Pharmacy Perspectives - Summer/Fall 2013 - (Page 9)

ENCORE CAREER AWAITS BY V ICK I HILDNER It took energy and determination for Diane Banet to work her way up the ladder at King Soopers, from courtesy clerk to store manager. She might still be managing a grocery store had she not been asked to supervise inventory in the store’s pharmacy. When customers came to the counter, they assumed she could help them. T hey would ask ‘What can you take for a cold or allergies?’” said Banet. “I couldn’t answer them. I would have to point to the pharmacist.” Saying “I don’t know” went against Banet’s take-charge, can-do approach to life. Even though she had only a high school diploma (“I didn’t even take any science classes.”) and four children born within five years (“It sure felt like I was pregnant for a really long time!”), Banet started to think that maybe she should return to school to become a pharmacist. She was 41 years old. “I was a good store manager, but I knew I couldn’t do it for another 30 years,” she said. Ten years later, on May 24, 2013, 51-year-old Diane Banet, PharmD, accepted her diploma from the Skaggs School of Pharmacy and Pharmaceutical Sciences, surrounded by her fan club: her husband, her children, her grandchild, her siblings and her 90-year-old mother. “I see an awful lot of people taking drugs for depression because they hate their jobs or they hate their lives, but they don’t do anything about it,” said Banet. “If you want something different, you have to go for it and have the commitment to do it. And apparently, I did.” For Banet, the journey to commencement at CU Anschutz started at Arapahoe Community College, where she picked up college courses part-time while she continued to work full-time. When it came time to apply to pharmacy school, relocating was not an option. “If I couldn’t do it at CU, it wouldn’t get done,” she said. Applying to attend school on the Anschutz Medical Campus carried special significance for Banet. The only one of six siblings to attend college, she grew up across from the campus in Hoffman Heights and remembers visiting patients in Building 500 back when it was still a hospital. “This is my hood,” she said. Banet decided to give herself three attempts to be admitted. The first year, her application was denied. The second year, she was wait-listed and then finally, accepted. Suddenly she found herself back in school with classmates who were her children’s age. “I struggled with full-time school,” she said. “I hadn’t done it for 30 years.” She knew that, no matter how hard she worked, she would need help. She and other older students found the “smart kids” in the class and enlisted them as tutors. In particular, Banet credits fellow graduate Samantha Spencer for helping her get through four years of school. “I owe her more than I can ever tell you,” she said. “We will be friends for life.” Throughout the past four years, Banet worked as a pharmacy intern with King Soopers, and now she is a full-time pharmacist there. And, when customers come to the counter, she's the one with the answers. Erin Perling is all smiles during commencement. have to decide whose graduation to attend as the ceremonies were one week apart! The Perling entourage experienced a two-week celebratory tour through Texas and Colorado. Newly minted Dr. Chris arrived in Denver just in time to hood his sister during our commencement ceremony. Chris and Erin both started undergrad pursuing pre-pharmacy, but once in school chose different paths; Chris in medicinal chemistry and Erin history. Eventually both circled back to their first love – pharmacy. Erin’s passion lies in clinical pharmacy, especially solid organ transplantation. After graduation she was off to a PGY1 residency at Yale New Haven, where a top transplant pharmacist is in residence. Justin Markham is the latest of the Markham family to be brought into the pharmacy fold. His identical twin, Luke, graduated from our program last year. No stranger to the field, Justin’s parents are both Colorado pharmacists. And, his father, Paul, (CU ‘91) is currently enrolled in our Distance Degree Program. As Justin says, “You can imagine what we talk about at dinner!” Amazingly enough, both Justin and Luke didn’t consider pharmacy during their undergraduate years. In fact, both studied international affairs… at different colleges. “We both independently chose pharmacy as a back-up plan, but soon discovered a natural fit.” Post graduation, Justin will be in a PGY1 residency at Alfred I. duPont Hospital for Children in Wilmington, Del. 9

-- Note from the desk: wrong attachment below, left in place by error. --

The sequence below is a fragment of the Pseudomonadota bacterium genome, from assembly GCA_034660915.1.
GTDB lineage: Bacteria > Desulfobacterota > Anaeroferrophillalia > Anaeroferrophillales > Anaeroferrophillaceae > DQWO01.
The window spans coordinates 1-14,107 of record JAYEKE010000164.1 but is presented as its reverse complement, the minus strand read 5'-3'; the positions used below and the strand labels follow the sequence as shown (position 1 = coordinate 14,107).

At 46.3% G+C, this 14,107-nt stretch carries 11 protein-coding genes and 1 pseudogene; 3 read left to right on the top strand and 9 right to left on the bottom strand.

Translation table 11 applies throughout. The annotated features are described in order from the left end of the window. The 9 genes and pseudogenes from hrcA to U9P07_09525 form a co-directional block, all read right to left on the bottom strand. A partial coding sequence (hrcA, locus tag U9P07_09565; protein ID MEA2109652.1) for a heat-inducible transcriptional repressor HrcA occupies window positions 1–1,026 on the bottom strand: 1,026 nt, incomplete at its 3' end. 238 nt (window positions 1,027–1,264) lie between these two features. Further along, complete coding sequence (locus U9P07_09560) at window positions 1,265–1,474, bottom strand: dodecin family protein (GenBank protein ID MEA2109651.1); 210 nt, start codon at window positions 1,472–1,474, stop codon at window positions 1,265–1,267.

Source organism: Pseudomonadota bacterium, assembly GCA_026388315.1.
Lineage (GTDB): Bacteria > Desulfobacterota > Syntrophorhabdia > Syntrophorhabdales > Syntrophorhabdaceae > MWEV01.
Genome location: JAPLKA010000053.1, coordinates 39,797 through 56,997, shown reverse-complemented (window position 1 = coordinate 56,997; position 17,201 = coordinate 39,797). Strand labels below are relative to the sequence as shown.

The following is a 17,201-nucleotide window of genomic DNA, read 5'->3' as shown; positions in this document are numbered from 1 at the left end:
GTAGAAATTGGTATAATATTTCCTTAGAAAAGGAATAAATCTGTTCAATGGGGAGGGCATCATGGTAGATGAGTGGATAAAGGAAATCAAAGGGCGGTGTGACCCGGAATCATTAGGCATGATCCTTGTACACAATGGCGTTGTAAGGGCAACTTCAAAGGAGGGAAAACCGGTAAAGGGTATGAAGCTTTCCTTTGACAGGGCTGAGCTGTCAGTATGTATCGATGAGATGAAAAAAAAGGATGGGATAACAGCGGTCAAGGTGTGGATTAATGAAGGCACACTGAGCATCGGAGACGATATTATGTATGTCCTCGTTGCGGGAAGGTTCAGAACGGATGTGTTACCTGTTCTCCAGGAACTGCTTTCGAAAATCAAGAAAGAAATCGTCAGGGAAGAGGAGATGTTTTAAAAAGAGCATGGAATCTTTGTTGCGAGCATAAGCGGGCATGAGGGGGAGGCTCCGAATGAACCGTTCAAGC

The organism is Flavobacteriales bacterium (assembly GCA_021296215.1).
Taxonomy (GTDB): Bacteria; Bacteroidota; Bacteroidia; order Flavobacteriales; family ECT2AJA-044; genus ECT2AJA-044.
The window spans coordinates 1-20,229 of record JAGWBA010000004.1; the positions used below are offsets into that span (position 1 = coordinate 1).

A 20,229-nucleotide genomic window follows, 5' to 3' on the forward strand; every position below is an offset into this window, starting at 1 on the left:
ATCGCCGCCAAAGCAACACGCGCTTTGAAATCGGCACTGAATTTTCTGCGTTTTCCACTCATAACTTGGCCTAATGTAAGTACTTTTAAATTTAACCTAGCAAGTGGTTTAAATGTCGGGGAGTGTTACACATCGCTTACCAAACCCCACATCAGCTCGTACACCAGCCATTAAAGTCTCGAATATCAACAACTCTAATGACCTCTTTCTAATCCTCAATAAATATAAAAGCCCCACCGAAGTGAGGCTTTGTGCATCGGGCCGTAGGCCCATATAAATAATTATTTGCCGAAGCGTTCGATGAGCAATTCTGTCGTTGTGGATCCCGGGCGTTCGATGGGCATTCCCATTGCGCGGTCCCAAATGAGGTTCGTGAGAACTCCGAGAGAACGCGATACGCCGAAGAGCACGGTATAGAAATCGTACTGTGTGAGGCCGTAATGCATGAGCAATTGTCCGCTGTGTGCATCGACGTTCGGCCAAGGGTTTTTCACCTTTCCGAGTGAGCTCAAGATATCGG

Table of Contents for the Digital Edition of Pharmacy Perspectives - Summer/Fall 2013

Pharmacy Perspectives - Summer/Fall 2013
School News Pharmacist Hunter
Research Collaborations Across Generations
Student News Habitat for Humanity
Graduation - In Depth Coverage
Alumni News Jack of All Trades

Pharmacy Perspectives - Summer/Fall 2013